<div class="rightSide">And the background should fill the DIV of course.</div>
    	<div style="clear:both"></div>
    </div>
    <div class="content">
    	<div class="leftSide"><img src="test3.jpg"/></div>
    	<div class="rightSide">And the background should fill the DIV of course.</div>
    	<div style="clear:both"></div>
    </div>
    <div class="content">
    	<div class="leftSide">this is a text on the left with no image</div>
    	<div class="rightSide">And the background should fill the DIV of course.</div>
    	<div style="clear:both"></div>
    </div>
</body>

</html>
share|improve this question

4 Answers 4

up vote 15 down vote accepted

If you use floats, you pretty much need to give them widths. Floats are fine if you specify the width or you're happy with whatever the browser calculates as the minimum required width. As soon as you need them to expand to fill available space you're out of luck.

In fact you're using the wrong tool.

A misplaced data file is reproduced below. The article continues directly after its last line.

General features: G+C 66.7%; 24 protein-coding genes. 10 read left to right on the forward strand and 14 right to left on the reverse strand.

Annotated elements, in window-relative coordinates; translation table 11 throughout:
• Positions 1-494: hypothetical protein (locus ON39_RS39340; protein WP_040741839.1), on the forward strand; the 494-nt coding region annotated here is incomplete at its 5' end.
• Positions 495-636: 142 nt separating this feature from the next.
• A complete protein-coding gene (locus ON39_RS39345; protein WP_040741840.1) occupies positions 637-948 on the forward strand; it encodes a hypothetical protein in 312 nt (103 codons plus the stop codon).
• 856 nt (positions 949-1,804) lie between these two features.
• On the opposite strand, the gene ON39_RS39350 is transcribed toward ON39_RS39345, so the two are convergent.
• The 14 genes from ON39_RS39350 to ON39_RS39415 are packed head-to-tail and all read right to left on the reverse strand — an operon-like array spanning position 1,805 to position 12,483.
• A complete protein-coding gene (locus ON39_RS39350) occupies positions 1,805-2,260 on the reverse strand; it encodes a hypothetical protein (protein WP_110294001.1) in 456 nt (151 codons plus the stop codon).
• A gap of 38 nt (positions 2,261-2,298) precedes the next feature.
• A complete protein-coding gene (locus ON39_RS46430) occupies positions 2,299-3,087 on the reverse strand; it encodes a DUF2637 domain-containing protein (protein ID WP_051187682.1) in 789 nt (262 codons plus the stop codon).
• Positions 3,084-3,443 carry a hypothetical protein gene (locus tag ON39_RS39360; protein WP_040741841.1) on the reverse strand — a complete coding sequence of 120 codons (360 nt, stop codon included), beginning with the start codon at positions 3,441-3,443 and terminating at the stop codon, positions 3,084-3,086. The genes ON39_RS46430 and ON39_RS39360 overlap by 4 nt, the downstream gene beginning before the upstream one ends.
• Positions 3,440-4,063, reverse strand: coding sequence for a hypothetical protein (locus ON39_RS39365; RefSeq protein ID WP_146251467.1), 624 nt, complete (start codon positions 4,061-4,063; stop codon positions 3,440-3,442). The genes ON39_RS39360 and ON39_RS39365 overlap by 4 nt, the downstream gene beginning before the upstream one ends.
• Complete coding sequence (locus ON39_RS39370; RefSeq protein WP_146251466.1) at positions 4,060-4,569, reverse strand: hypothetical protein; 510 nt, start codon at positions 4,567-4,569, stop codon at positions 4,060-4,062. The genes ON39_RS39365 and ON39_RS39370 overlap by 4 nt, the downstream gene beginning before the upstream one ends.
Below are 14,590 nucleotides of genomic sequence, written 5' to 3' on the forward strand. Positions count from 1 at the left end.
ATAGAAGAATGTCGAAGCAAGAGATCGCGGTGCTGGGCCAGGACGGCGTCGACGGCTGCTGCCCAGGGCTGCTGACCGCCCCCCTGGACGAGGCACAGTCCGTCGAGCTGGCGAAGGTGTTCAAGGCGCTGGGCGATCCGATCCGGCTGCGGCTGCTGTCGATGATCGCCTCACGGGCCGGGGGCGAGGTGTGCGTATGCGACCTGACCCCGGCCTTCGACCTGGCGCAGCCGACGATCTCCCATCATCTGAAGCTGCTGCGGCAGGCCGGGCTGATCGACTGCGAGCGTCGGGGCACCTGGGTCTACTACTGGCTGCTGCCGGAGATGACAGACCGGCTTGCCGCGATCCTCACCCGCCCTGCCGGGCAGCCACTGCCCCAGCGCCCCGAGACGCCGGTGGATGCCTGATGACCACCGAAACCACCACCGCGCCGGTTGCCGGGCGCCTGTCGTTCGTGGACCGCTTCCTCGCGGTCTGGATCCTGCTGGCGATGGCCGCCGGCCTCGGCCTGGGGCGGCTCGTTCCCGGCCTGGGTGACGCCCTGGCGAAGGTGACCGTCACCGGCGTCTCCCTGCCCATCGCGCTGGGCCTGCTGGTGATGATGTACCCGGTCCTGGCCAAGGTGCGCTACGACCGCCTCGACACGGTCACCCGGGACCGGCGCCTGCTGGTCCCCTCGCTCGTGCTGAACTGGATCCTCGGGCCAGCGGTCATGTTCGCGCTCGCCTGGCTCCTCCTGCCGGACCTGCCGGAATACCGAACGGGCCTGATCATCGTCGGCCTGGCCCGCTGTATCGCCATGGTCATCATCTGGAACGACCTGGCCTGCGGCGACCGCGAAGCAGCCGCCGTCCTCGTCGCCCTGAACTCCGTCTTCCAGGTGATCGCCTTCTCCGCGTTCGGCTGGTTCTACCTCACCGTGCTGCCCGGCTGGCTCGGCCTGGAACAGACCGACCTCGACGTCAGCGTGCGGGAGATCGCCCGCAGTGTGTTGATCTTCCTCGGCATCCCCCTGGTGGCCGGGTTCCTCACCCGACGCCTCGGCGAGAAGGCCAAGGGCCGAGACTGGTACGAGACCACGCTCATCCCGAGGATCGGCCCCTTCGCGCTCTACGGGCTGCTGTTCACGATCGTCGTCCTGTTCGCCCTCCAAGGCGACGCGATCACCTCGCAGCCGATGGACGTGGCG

So you have two possibilities:

  1. Fix the size of the floats; or
  2. Use a table.

With tables this is a trvial problem to solve (waits for the anti-table pure-CSS fanatics to go nuts).

EDIT: Ok, you want to do verticall centering as well. Now you're really in trouble. See Can you do this HTML layout without using tables? for how hard even simple layout can be with pure CSS, particularly when you want to do vertical centering (when the container or the child aren't fixed height) or side by side content.

Again, tables make this trivial with vertical-align: middle.

If you want more information on vertical centering with pure CSS, see:

share|improve this answer
1  
thanks, my thoughts exactly, I'm actually waiting for an anti-table pure-CSS fanatic to just show me how to do this, there's got to be a relatively harmless CSS hack to "center text" and "provide a background color". –  Edward Tanguay Mar 8 '09 at 10:07
1  
Arr, tables, arrr. No just kidding. Always try using divs and css positioning. But when that would make things extremely complicated, then use tables. –  Pim Jager Mar 8 '09 at 11:32
    
@Pim: that's the standard I use as well. –  cletus Mar 8 '09 at 11:37
    
I'm not necessarily an anti-table pure-css fanatic, but you can easily center elements inside a parent using the same method bootstrap uses to center modals. You have to know the dimensions of the element you are trying to center, but you don't need to know the parent's dimensions. jsfiddle.net/JGSBJ/1 –  Bobby Aug 22 '12 at 17:42